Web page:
The Evolution of Hazard Mitigation : White paper By Nina Machotka

Moving from reaction to forecasting

Whether natural or otherwise, hazards are potential and real threats to people, property, and infrastructure. Though they differ across continents, hazards pervade our lives and have a causal effect on development planning, construction, infrastructure, and transportation. To lessen the effects of hazards and break the cycles of damage, hazard mitigation programs have been developed and integrated into nearly every country around the world.

What’s involved in hazard mitigation

Hazard mitigation is defined as: “Any action taken to reduce or eliminate the long-term risk to human life and property from natural hazards.”1 (In some countries, the definition has been expanded to include human-made hazards.) This cornerstone of administrative law for emergency management has spawned guidelines and best practices that can be used by individuals, local communities, regions, states, and federal governments to prevent the disastrous effects of flooding, fires, tornadoes, earthquakes, and human-made geography transformations.

The evolution of hazard mitigation - moving from reaction to forecasting and prevention - has resulted in better building codes, infrastructure standards for roads and bridges, securing communities that are in flood plains and brushfire areas, all of which help reduce the need and cost for response and recovery after an event occurs.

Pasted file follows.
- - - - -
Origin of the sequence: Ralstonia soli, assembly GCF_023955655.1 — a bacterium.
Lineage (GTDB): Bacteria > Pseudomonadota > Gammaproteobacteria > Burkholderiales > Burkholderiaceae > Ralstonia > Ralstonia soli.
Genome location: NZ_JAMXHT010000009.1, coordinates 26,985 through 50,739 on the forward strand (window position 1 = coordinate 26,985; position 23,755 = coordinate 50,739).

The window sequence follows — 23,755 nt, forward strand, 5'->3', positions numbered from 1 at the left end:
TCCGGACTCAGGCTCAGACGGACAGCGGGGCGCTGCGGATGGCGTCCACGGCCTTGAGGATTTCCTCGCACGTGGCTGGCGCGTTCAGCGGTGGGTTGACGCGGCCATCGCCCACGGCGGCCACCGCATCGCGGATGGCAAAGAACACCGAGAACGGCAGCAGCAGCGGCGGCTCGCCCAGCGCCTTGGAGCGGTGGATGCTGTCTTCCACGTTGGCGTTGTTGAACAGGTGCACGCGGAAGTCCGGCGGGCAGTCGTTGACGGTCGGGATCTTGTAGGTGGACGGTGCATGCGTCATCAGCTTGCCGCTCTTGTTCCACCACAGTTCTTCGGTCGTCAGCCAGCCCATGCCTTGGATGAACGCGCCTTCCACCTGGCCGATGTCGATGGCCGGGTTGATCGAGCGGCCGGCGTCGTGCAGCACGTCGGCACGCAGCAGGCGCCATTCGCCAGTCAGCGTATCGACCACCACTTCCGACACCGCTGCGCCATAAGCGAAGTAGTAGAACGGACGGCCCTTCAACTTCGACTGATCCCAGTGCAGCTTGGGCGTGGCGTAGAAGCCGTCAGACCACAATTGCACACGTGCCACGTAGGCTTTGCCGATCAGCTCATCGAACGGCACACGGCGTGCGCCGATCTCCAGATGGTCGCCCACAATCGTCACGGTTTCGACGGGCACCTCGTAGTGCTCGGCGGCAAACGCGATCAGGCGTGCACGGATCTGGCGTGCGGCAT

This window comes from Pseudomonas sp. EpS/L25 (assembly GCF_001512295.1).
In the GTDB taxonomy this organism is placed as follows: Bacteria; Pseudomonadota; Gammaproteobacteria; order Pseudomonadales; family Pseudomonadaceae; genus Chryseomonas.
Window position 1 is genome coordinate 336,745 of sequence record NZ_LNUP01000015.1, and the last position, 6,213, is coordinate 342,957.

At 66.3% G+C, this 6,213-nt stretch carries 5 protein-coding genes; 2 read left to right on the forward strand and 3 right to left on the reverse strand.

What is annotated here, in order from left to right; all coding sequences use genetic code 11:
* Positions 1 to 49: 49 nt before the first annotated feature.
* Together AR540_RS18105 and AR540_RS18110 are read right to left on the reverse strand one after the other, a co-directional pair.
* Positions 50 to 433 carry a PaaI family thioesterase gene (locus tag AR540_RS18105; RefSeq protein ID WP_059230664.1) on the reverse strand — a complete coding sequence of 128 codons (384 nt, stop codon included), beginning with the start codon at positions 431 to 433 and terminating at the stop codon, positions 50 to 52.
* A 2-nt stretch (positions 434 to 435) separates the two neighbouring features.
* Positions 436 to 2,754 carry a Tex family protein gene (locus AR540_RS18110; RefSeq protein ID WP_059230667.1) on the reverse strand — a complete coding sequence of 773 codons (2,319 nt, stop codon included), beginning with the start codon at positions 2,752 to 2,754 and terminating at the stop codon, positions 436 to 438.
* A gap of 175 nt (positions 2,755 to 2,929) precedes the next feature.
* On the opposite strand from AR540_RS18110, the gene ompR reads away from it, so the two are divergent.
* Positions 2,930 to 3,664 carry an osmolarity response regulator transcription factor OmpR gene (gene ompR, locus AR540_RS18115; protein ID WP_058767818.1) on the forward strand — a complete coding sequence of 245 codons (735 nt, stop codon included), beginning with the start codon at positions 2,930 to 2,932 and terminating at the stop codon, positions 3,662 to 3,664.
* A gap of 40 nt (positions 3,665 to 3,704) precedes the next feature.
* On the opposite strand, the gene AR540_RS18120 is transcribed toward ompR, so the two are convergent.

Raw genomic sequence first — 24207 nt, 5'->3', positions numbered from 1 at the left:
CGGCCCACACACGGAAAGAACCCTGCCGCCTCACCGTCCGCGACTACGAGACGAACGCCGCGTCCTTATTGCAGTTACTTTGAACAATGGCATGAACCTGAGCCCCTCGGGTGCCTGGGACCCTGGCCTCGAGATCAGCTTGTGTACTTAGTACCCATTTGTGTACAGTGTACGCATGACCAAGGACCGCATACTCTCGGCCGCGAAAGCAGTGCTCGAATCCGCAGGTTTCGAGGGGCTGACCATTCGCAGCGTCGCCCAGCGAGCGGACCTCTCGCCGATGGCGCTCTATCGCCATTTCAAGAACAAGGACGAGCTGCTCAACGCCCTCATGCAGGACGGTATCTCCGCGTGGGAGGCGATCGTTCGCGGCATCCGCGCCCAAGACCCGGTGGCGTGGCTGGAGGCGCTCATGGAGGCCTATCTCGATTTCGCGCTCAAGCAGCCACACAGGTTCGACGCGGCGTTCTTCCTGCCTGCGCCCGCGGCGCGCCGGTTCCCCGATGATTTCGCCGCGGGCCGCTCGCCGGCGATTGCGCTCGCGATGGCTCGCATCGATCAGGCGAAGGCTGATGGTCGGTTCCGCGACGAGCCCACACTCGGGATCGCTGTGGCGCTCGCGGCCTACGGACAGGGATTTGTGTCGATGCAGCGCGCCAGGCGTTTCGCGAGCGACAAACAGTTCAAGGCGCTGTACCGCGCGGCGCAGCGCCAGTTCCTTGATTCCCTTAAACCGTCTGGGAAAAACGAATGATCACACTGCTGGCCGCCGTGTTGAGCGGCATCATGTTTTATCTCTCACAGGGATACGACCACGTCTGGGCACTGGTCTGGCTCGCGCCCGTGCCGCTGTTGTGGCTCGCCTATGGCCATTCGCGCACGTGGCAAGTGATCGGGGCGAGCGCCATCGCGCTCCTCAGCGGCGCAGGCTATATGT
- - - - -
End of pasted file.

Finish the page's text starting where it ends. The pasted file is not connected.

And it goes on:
Identifying natural hazard locations

Traditionally, on-site visits were the way to identify hazard locations, but they are costly in time and personnel. And in the event that an area cannot be accessed due to rough terrain or extensive damage, an on-site visit may be impossible. This is where nearmap enters the picture with its powerful aerial imagery and software tools that assess damage after an event and help forecast the likelihood of future events.

On ANZAC Day, 24 April 2015, a storm hit Sydney and the Hunter area January 8th 2016 a bushfire tore throug Yarloop WA causing significant damage. The below is one of the images that nearmap captured clearly showing the extent of the damage, a view that could never be seen by an on-site visit.

Download this full whitepaper and discover how the best planning strategies come from having the best information. With nearmap, organisations are expertly equipped “to reduce or eliminate the long-term risk to human life and property from natural hazards” - the cornerstone of hazard mitigation.